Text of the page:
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Efficacy of cognitive enhancers for Alzheimer’s disease: protocol for a systematic review and network meta-analysis

Andrea C Tricco1, Sondra vanderVaart1, Charlene Soobiah1, Erin Lillie1, Laure Perrier1, Maggie H Chen1, Brenda Hemmelgarn2, Sumit R Majumdar34 and Sharon E Straus14*

Author Affiliations

1 Li Ka Shing Knowledge Institute, St. Michael’s Hospital, 209 Victoria Street, East Building, Toronto, ON, M5B 1T8, Canada

2 Division of Nephrology, Department of Medicine, University of Calgary, Calgary, AB, Canada

3 Division of General Internal Medicine, Department of Medicine, University of Alberta, Calgary, AB, Canada

4 Department of Geriatric Medicine, University of Toronto, Toronto, ON, Canada

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Systematic Reviews 2012, 1:31  doi:10.1186/2046-4053-1-31

Published: 28 June 2012



Approximately 35 million people world-wide have Alzheimer’s disease and this is projected to nearly double by 2030. Cognitive enhancers, including cholinesterase inhibitors (for example, donepezil, galantamine and rivastigmine) and memantine (N-methyl-D-aspartic acid (NMDA) receptor antagonist) have been approved for the treatment of Alzheimer’s disease in many countries. Our objective is to evaluate the comparative effectiveness, safety, and cost of cognitive enhancers for Alzheimer’s disease through a systematic review.


Studies examining the efficacy, safety, and cost of cognitive enhancers compared to placebo, supportive care, and other cognitive enhancers for Alzheimer’s patients will be included. The primary outcome is cognition and secondary outcomes include function, behavior, quality of life, safety, and cost. Experimental studies (randomized controlled trials, quasi-randomized controlled trials, controlled clinical trials), quasi-experimental studies (controlled before-after, interrupted time series), and observational studies (cohort, case–control studies) will be eligible for inclusion. Inclusion will not be limited by publication status, time period or language of dissemination.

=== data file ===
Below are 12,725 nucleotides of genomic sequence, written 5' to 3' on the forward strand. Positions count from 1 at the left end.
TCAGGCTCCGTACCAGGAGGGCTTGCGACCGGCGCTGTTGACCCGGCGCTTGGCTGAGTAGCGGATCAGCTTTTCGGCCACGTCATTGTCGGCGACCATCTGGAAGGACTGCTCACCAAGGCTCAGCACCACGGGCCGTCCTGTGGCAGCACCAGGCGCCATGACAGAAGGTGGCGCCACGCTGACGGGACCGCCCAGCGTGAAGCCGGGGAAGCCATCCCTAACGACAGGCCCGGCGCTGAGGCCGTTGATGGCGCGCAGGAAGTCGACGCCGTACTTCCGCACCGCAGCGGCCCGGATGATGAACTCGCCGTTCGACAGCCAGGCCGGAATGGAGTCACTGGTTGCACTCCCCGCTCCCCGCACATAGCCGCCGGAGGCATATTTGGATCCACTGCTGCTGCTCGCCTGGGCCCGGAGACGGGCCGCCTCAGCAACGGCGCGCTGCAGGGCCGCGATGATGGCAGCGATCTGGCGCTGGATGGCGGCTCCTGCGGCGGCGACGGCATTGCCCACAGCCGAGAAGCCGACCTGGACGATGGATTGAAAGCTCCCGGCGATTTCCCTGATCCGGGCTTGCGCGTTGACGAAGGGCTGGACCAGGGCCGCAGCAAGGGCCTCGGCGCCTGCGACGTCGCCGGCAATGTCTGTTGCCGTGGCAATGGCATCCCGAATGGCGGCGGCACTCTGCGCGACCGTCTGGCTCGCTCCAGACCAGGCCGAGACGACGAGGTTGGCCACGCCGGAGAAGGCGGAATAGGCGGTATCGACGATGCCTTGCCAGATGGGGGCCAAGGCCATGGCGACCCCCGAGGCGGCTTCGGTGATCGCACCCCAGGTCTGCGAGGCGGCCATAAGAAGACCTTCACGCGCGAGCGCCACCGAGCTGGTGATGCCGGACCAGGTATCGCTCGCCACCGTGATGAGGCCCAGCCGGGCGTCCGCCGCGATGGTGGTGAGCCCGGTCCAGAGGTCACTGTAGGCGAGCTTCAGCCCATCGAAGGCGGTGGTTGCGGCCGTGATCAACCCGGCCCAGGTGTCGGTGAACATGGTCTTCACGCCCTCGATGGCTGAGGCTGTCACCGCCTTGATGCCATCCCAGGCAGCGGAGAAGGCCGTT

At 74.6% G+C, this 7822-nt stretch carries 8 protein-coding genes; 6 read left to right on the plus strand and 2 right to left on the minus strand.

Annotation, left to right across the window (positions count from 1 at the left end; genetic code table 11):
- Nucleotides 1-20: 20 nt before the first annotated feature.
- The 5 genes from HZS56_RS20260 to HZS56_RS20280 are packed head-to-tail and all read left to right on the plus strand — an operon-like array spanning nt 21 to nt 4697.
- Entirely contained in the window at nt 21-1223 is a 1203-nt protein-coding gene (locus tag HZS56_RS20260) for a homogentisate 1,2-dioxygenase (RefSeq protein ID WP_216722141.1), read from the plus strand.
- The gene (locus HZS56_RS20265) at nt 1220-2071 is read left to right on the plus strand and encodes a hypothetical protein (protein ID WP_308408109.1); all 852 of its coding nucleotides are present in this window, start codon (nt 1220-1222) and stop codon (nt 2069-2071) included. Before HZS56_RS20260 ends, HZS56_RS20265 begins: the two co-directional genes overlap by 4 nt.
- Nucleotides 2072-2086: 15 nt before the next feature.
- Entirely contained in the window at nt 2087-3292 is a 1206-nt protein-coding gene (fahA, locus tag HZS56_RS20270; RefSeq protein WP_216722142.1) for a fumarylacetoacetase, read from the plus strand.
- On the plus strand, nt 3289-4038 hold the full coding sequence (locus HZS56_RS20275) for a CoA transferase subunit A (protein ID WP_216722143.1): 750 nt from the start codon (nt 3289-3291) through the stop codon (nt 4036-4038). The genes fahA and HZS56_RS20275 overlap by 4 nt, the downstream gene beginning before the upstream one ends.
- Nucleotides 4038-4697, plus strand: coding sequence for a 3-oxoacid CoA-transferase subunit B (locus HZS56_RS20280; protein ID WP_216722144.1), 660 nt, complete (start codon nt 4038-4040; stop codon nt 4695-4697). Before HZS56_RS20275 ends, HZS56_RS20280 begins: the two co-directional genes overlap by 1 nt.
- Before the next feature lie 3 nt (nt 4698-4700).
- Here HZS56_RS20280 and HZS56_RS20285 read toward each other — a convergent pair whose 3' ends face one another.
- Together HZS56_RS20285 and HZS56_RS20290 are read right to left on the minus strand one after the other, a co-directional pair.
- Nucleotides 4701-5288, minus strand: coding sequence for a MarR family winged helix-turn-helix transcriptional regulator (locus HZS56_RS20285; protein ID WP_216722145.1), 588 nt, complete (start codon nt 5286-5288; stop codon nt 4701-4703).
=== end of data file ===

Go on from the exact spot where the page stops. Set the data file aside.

We will search electronic databases (for example, MEDLINE, Cochrane Central Register of Controlled Trials, EMBASE, CINAHL, Ageline) from inception onwards. The electronic database search will be supplemented by searching for grey literature (for example, conference proceedings, searches in Google and relevant organization websites). Two reviewers will independently screen the studies for inclusion using the eligibility criteria established a priori and independently extract data. Risk of bias will be assessed using the Cochrane Risk of Bias tool for experimental and quasi-experimental studies and the Newcastle Ottawa Scale for observational studies. If deemed appropriate, meta-analysis and network (that is, indirect comparisons) meta-analysis will be conducted.


Our systematic review will inform the decision of healthcare providers, policy-makers, Alzheimer’s patients and family members about the use of cognitive enhancers, by improving their understanding of the costs, benefits and harms that are associated with these agents.

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